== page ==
Once again, Kenya’s judges have blocked a state-backed plan to make key alterations to the constitution, suffering the president a huge blow.
According to supreme court judges, president Uhuru Kenyatta had acted unlawfully when he initiated the reforms, popularly referred to as the Building Bridges Initiative (BBI).
They noted that it should have been spearheaded by citizens – not a reigning head of state.
The blow comes amid the nation’s preparations for the August general elections.
So far, Kenyatta has served two terms as president and in line with the constitution, cannot vie again for presidency. However, he had tethered his legacy on passing this bill, arguing that it would have made politics more inclusive hence reducing political violence.
Part of its major proposals was the introduction of a new post of prime minister. Speculations hinted at Kenyatta seeking this role should his rival-turned-ally Raila Odinga win the presidency.
Raila’s previous presidential bid in 2017 saw him narrowly lose to President Kenyatta, amid accusations of fraud and fears of renewed political violence. He was the opposition leader.
A year later, the duo made a pact, the foundation of the BBI reforms, whereas the president and his deputy William Ruto fell out.
“The whole of this scheme looked to me like it was choreographed to try and force me to get out of government…The so-called ‘Building Bridges’ built no bridge, ” Ruto said.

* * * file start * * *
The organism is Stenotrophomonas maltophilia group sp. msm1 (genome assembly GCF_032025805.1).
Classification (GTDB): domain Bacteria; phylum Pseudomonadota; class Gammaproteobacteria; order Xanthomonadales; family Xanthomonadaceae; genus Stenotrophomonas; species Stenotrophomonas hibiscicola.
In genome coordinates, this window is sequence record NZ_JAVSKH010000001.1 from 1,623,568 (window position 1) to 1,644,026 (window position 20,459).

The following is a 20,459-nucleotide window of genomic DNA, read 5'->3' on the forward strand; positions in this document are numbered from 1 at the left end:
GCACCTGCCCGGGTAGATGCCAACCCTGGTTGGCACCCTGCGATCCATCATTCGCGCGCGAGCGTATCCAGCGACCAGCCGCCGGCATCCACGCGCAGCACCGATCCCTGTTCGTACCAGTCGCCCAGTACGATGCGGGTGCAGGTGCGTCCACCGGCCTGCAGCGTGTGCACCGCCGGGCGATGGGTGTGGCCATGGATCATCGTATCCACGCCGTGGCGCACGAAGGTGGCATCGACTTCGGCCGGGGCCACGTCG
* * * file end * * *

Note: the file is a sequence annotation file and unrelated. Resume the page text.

Despite the majority of political analysts believing that the Thursday ruling favoured the deputy president, it is a big win for ordinary Kenyans who have fought throughout from the lower courts to the Supreme Court to defend the nation’s constitution from being amended by elites without public participation.
The BBI reforms were aimed at unifying the nation but Kenya is now in a situation whereby the deputy president was opposing the government’s key reform whereas the opposition leader championed it.
This year Ruto and Raila are set to be the two front-runners in the presidential race.
The Supreme Court ruling on Thursday rejected the government’s appeal against lower courts’ verdicts that found the BBI bill irregular, illegal and unconstitutional.
A separate bit that the Supreme Court deemed unconstitutional was the plan to create an extra 70 MPs seats in parliament – which critics had viewed as a self-serving attempt to reward loyal politicians.
The government has however been given a nod to appeal on five other issues which were under consideration by the court. A final judgment will be read out next week.
There was some positive news for President Kenyatta, as the Supreme Court quashed an earlier judgment by the lower courts ruling that he could be prosecuted as an individual.
Since he was elected president, Kenyatta’s altercations with the judiciary have been an open secret. In four months, he will vacate office having failed in his pledge to “fix” the judiciary which has made a string of judgments against him and his government – most notably the Supreme Court’s annulment of the 2017 election.
In all irony Kenya is arguably more divided now than before the BBI initiative.
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